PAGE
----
History shows that Collin Klein and teammates will have a hard time replicating 2011.
Kansas State won eight games decided by seven points or fewer last season, the most of any team since the start of 2004.
Overall the Wildcats went 8-1 in games decided by that margin, which included a goal-line stand at Miami, a four-overtime victory versus Texas A&M and a nine-point fourth quarter comeback versus Baylor.
What's Pythagorean Win Pct
Kansas State outperformed expectations last season, but according to recent history and statistics, the Wildcats also won more games than they “should” have won based upon how many points they scored and allowed.
That may not bode well for next year.
Based off of Bill James’ Pythagorean Theorem for baseball, ESPN Stats & Information Analytics Specialist Alok Pattani calculated the expected win percentage (or Pythagorean Win Pct) for every FBS team since 2004.
The Pythagorean Win Percentage formula calculates an expected win total based upon the number of points that a team scores and allows in a season.
If a team plays 12 games and scores as many points as it allows, the team is expected to go about .500 or have a 6-6 record. If that team finishes multiple games above .500, it was probably good in close games and its actual ability may be worse than its record indicates. If it was well below .500, their ability may be better than their record indicates.
So what does that mean for Kansas State?
Last season’s results indicate that the Wildcats “should” have gone 7-6 or 8-5 instead of 10-3. They won approximately 2.6 more games than expected. That was the largest differential between wins and expected wins of any team in FBS last season and the sixth-largest differential since 2004.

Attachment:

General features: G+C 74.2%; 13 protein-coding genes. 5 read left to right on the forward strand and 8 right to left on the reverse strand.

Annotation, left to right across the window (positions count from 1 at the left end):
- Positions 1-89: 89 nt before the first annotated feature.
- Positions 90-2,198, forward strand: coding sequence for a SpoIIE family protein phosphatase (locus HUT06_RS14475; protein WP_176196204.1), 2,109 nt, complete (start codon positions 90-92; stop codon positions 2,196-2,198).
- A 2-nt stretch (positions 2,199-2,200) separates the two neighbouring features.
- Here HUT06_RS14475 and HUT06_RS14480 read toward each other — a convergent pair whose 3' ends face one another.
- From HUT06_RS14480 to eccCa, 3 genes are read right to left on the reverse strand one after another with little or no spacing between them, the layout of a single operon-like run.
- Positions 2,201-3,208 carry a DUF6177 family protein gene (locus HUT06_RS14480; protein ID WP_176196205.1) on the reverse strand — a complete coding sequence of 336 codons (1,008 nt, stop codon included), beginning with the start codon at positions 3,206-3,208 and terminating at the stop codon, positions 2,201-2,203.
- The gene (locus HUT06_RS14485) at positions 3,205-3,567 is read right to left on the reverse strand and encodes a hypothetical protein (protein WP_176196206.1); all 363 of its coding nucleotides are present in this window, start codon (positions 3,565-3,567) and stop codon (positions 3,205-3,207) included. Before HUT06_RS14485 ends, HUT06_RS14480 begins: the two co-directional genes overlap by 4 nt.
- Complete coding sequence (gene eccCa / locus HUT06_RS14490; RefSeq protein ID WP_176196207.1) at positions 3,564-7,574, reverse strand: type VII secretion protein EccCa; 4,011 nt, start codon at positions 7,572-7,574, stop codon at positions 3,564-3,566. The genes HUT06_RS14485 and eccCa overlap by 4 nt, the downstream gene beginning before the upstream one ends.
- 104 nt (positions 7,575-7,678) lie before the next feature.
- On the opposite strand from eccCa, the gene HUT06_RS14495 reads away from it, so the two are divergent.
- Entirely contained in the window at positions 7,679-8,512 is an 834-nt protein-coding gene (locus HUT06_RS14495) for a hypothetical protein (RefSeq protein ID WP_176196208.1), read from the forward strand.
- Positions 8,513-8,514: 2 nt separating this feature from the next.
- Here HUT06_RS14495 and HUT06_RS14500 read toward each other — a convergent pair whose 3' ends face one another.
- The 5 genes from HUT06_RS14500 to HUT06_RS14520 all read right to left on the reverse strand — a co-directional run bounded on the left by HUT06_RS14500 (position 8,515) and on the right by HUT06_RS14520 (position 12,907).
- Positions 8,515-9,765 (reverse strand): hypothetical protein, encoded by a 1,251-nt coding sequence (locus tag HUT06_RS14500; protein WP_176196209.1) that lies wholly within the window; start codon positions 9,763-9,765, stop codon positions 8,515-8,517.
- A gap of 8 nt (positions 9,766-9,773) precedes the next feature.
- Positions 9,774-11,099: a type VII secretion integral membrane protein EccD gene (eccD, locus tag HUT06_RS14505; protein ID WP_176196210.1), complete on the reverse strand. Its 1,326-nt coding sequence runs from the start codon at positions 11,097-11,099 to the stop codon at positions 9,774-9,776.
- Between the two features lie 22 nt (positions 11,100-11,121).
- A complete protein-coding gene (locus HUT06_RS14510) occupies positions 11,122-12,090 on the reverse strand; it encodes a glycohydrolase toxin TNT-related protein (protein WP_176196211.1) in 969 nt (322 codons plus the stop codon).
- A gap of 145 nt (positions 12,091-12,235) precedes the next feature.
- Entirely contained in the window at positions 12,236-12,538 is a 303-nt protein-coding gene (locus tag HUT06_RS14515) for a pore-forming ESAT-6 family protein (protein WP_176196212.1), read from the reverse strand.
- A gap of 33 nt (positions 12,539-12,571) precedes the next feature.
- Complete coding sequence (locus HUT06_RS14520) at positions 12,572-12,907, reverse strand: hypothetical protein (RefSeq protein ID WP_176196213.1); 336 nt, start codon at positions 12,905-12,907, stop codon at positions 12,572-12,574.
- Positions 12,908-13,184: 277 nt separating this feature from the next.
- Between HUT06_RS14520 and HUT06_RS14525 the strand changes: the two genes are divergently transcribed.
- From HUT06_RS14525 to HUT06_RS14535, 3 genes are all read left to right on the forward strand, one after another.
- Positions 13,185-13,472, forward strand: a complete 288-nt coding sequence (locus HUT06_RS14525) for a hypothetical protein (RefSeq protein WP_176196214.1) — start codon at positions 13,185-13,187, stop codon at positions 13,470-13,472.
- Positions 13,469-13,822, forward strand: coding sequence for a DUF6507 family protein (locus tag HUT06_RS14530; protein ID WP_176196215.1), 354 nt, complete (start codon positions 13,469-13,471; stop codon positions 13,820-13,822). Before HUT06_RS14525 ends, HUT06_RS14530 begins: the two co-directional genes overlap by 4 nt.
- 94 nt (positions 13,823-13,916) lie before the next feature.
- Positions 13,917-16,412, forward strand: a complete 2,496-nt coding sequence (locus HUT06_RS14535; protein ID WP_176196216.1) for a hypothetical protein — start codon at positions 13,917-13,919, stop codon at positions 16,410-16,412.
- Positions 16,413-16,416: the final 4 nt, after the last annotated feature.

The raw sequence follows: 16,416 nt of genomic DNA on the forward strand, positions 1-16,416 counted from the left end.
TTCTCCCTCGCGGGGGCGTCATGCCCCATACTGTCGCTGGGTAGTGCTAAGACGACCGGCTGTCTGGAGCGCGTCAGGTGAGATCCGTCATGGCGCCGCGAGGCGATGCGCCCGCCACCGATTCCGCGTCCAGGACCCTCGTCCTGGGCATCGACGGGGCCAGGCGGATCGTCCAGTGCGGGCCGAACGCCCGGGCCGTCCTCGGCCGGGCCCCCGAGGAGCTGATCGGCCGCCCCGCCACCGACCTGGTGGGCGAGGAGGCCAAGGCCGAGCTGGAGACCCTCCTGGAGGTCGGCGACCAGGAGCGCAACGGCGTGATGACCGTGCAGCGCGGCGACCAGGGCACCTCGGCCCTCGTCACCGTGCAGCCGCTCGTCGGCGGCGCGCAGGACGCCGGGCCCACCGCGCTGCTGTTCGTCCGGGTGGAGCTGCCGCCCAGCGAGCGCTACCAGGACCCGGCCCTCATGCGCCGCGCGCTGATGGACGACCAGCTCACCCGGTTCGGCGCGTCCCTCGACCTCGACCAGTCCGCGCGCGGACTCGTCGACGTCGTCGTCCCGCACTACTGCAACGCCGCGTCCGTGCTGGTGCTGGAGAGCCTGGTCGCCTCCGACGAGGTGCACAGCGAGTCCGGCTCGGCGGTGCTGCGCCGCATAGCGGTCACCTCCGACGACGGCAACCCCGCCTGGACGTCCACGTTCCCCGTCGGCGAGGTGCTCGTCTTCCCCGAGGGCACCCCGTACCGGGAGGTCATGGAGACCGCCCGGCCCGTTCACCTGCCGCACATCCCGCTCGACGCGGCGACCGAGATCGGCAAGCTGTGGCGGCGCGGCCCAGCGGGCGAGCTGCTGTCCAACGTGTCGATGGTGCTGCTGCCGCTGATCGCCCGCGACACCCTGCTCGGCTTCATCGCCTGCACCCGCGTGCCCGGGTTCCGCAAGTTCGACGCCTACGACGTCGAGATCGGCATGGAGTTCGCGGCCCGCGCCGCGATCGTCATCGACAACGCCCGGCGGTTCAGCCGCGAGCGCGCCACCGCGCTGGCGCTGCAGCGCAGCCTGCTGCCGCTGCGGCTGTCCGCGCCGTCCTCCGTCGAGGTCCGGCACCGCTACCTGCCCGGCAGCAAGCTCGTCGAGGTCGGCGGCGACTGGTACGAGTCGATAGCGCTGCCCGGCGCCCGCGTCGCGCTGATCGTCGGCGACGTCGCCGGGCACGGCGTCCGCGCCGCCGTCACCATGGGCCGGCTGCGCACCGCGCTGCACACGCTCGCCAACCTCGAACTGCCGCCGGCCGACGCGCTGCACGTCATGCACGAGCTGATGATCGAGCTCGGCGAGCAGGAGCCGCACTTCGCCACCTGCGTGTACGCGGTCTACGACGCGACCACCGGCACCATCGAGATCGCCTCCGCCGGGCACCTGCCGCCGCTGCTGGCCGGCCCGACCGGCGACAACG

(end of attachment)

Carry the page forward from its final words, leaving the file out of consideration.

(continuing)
That is not to say that the Wildcats should not have won 10 games. Whether it was luck or skill, the Wildcats performed when the game was on the line. However, recent history suggests that it's unlikely for a team to outperform its Pythagorean Win Percentage two years in a row.
Most Wins Above Expected Wins
Single Season Since 2004
Of the 63 teams that won at least 1.5 more games than expected since 2004, only four teams outperformed their expected wins by 1.5 games again the next season.
These teams averaged 0.025 fewer wins than expected the next year, meaning that they basically performed as their point differential predicted.
Further, many of the top outperforming teams saw a drastic decrease in win percentage the next season. There is always significant turnover in college football, but the chart on the right shows that the teams that outperformed expectations mostly faltered the following season.
This does not mean that Kansas State is doomed. The Wildcats return one of the strongest quarterbacks in the nation in Collin Klein who is nearly unstoppable around the goal-line. If Klein can improve his pocket passing (he completed 59 percent of his passes inside of the pocket last season) the Wildcats may be able to repeat their success.
Yet, history suggests it is unlikely for Kansas State to win 10 games again next year without increasing its score differential. Because of last season's success in close games, don't be surprised if the Wildcats win fewer games despite being a better team than a year ago.